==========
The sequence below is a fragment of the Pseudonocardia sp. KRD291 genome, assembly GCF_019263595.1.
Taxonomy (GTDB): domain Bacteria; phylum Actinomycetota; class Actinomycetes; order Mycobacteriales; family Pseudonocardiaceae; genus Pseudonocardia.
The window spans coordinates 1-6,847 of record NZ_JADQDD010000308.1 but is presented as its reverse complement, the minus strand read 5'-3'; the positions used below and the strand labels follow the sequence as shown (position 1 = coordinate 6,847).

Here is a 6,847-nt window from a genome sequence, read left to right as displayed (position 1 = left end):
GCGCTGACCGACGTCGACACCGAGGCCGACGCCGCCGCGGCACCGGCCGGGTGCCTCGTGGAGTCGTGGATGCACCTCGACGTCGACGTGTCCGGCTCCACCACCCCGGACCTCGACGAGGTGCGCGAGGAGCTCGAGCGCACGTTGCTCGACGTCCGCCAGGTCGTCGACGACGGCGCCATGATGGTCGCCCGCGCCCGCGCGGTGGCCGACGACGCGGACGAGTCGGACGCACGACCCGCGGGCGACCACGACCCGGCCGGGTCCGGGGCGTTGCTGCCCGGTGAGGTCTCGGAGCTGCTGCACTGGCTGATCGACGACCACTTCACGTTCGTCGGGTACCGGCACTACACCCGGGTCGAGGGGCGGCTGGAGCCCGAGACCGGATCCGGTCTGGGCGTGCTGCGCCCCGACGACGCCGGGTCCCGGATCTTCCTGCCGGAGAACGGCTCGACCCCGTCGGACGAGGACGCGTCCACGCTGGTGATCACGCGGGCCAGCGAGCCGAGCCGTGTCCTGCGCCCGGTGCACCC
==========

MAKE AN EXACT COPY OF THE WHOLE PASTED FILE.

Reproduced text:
The sequence below is a fragment of the Pseudonocardia sp. KRD291 genome, assembly GCF_019263595.1.
Taxonomy (GTDB): domain Bacteria; phylum Actinomycetota; class Actinomycetes; order Mycobacteriales; family Pseudonocardiaceae; genus Pseudonocardia.
The window spans coordinates 1-6,847 of record NZ_JADQDD010000308.1 but is presented as its reverse complement, the minus strand read 5'-3'; the positions used below and the strand labels follow the sequence as shown (position 1 = coordinate 6,847).

Here is a 6,847-nt window from a genome sequence, read left to right as displayed (position 1 = left end):
GCGCTGACCGACGTCGACACCGAGGCCGACGCCGCCGCGGCACCGGCCGGGTGCCTCGTGGAGTCGTGGATGCACCTCGACGTCGACGTGTCCGGCTCCACCACCCCGGACCTCGACGAGGTGCGCGAGGAGCTCGAGCGCACGTTGCTCGACGTCCGCCAGGTCGTCGACGACGGCGCCATGATGGTCGCCCGCGCCCGCGCGGTGGCCGACGACGCGGACGAGTCGGACGCACGACCCGCGGGCGACCACGACCCGGCCGGGTCCGGGGCGTTGCTGCCCGGTGAGGTCTCGGAGCTGCTGCACTGGCTGATCGACGACCACTTCACGTTCGTCGGGTACCGGCACTACACCCGGGTCGAGGGGCGGCTGGAGCCCGAGACCGGATCCGGTCTGGGCGTGCTGCGCCCCGACGACGCCGGGTCCCGGATCTTCCTGCCGGAGAACGGCTCGACCCCGTCGGACGAGGACGCGTCCACGCTGGTGATCACGCGGGCCAGCGAGCCGAGCCGTGTCCTGCGCCCGGTGCACCC